“It is time for America to get over its funk, stop listening to alleged experts who make their fortunes coming up with novel theories of national catastrophe.” Tony Blankley, ‘The great American funk’, The Washington Times, November 30, 2010
The last two years have not been good ones economically for most Americans. Many have lost jobs, others have confronted pay freezes, others have seen their businesses flounder in the wake of the ongoing banking crisis, many have seen their savings fluctuate wildly as the stock market experienced almost unprecedented turbulance. Most have seen the value of their houses plunge, following the bursting of the house price bubble in late 2006. In such times, it is difficult indeed to remain optimistic.
Yet, as Tony Blankley stresses, optimism in bad times is what has always distinguished Americans from other peoples. America’s ‘can-do’ spirit has been the wonder of the ages, the principal reason why the 20th century legitimately can be called the American century.
So for a moment in this column let us look on the bright side of the U.S. economy, and ask whether Americans are now ready once more to make it ‘Morning in America’. There are many beams of sunshine out there to warm our frozen spirits.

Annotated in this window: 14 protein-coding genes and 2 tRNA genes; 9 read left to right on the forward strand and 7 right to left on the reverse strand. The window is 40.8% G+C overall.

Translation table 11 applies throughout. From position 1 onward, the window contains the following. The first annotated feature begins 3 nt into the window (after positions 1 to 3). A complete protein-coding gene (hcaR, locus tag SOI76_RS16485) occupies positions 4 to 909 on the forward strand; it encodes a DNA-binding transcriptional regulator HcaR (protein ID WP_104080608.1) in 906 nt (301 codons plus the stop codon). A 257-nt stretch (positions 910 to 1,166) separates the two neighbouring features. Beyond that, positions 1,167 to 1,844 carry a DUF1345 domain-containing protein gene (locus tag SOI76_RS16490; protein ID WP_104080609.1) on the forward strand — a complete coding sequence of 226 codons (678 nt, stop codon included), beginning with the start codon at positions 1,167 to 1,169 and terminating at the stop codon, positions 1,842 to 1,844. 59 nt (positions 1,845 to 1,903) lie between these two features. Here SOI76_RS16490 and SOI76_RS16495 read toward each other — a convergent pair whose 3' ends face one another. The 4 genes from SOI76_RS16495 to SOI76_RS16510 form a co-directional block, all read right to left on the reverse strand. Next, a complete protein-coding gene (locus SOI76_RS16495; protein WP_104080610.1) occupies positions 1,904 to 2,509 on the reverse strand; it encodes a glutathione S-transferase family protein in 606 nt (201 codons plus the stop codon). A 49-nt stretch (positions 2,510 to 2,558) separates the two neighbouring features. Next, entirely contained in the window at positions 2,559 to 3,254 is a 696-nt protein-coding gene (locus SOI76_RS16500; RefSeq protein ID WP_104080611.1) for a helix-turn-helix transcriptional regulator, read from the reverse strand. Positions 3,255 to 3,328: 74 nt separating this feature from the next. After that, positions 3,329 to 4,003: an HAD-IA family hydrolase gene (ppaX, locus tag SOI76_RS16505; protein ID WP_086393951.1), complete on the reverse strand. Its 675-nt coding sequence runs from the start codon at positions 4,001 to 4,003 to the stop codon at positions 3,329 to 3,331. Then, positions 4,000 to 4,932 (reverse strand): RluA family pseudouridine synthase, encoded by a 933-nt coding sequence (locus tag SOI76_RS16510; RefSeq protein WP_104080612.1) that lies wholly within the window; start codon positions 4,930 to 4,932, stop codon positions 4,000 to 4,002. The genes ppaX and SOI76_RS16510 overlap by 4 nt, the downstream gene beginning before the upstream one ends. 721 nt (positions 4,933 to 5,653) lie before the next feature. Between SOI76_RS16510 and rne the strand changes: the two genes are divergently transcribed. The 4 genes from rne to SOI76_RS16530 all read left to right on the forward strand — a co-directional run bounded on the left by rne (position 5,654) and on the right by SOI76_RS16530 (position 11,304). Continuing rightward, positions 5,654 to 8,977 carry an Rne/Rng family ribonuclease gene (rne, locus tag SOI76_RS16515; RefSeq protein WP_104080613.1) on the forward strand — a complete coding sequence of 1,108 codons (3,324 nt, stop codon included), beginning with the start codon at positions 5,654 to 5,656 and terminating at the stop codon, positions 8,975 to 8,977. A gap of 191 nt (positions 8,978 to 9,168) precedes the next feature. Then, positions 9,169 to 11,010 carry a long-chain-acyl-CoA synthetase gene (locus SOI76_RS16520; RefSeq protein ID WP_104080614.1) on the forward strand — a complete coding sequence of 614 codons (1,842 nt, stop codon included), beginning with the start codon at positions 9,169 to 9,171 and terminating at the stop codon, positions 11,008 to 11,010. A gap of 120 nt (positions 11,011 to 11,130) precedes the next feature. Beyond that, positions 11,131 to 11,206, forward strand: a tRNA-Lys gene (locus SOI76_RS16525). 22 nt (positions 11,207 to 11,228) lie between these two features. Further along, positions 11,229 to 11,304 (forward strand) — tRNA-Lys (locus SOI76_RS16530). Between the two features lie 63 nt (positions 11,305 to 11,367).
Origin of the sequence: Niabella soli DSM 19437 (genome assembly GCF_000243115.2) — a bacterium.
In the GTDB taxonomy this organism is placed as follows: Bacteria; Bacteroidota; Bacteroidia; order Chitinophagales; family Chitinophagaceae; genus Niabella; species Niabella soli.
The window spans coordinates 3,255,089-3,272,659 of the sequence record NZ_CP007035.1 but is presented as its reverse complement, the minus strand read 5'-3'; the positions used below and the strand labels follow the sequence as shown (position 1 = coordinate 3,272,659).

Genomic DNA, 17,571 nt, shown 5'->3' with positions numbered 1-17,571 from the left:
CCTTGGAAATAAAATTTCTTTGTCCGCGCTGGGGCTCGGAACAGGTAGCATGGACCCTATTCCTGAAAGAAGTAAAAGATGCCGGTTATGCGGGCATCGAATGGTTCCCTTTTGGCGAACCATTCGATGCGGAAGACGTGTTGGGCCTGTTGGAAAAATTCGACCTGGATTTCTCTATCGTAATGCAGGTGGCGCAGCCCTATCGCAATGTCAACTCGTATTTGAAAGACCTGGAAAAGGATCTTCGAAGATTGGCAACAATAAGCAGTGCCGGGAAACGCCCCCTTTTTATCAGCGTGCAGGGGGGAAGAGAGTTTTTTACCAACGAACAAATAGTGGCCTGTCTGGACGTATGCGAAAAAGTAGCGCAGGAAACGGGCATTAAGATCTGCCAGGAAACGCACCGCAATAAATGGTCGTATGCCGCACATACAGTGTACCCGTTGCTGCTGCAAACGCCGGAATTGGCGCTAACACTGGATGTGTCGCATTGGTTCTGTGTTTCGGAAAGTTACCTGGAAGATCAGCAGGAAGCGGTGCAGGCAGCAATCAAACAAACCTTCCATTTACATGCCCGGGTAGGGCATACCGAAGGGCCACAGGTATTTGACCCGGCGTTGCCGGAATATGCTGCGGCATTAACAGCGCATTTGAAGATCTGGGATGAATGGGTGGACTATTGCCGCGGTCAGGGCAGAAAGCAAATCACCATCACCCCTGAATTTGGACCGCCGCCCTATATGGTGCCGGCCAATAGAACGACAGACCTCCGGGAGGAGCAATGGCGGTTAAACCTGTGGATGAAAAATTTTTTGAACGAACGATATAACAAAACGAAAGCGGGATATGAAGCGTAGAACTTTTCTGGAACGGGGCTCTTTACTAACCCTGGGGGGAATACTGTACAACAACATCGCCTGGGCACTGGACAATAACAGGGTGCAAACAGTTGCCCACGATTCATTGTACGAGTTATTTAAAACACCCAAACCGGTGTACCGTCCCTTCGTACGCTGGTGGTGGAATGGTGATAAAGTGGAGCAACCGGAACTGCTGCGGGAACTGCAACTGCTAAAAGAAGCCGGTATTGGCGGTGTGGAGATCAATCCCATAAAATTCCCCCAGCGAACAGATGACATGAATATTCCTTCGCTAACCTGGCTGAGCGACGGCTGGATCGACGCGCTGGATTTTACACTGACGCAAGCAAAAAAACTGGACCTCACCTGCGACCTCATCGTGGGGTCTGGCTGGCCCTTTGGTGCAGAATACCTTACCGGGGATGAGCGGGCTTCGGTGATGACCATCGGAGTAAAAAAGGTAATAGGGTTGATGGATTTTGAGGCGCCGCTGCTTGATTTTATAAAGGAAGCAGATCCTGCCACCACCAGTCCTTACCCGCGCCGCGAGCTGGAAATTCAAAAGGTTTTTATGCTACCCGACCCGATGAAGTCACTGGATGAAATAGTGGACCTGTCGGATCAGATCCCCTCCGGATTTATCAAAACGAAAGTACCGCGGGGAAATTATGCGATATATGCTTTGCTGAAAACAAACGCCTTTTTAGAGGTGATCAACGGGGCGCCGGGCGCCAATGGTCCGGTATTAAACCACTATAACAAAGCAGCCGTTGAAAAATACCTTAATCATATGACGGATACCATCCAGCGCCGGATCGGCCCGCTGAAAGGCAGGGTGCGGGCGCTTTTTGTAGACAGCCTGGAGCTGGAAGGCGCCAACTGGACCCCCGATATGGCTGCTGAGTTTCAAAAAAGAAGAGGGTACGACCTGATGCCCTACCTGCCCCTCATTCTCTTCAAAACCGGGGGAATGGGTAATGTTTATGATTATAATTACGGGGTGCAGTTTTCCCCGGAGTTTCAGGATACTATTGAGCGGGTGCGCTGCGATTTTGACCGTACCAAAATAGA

First, let us remember that the gross domestic product of the United States is larger than the next three national outputs – China, Japan and Germany – combined. Second, the United States remains the acknowledged leader in almost all technologies. Third, United States universities dominate the world league table . Fourth, the United States enjoys the youngest population of all developed nations. Fifth, the United States, though its rule of law is battered, still leads the world in this regard. Sixth, the United States has enjoyed 200 years of democracy and capitalism.
Most important of all, despite the growth in the size and scope of the U.S. government, the private sector also has grown. As long as the private sector outraces the government, all should be well for the future generations. Yes, we have much to be thankful for, and even more to be optimistic about.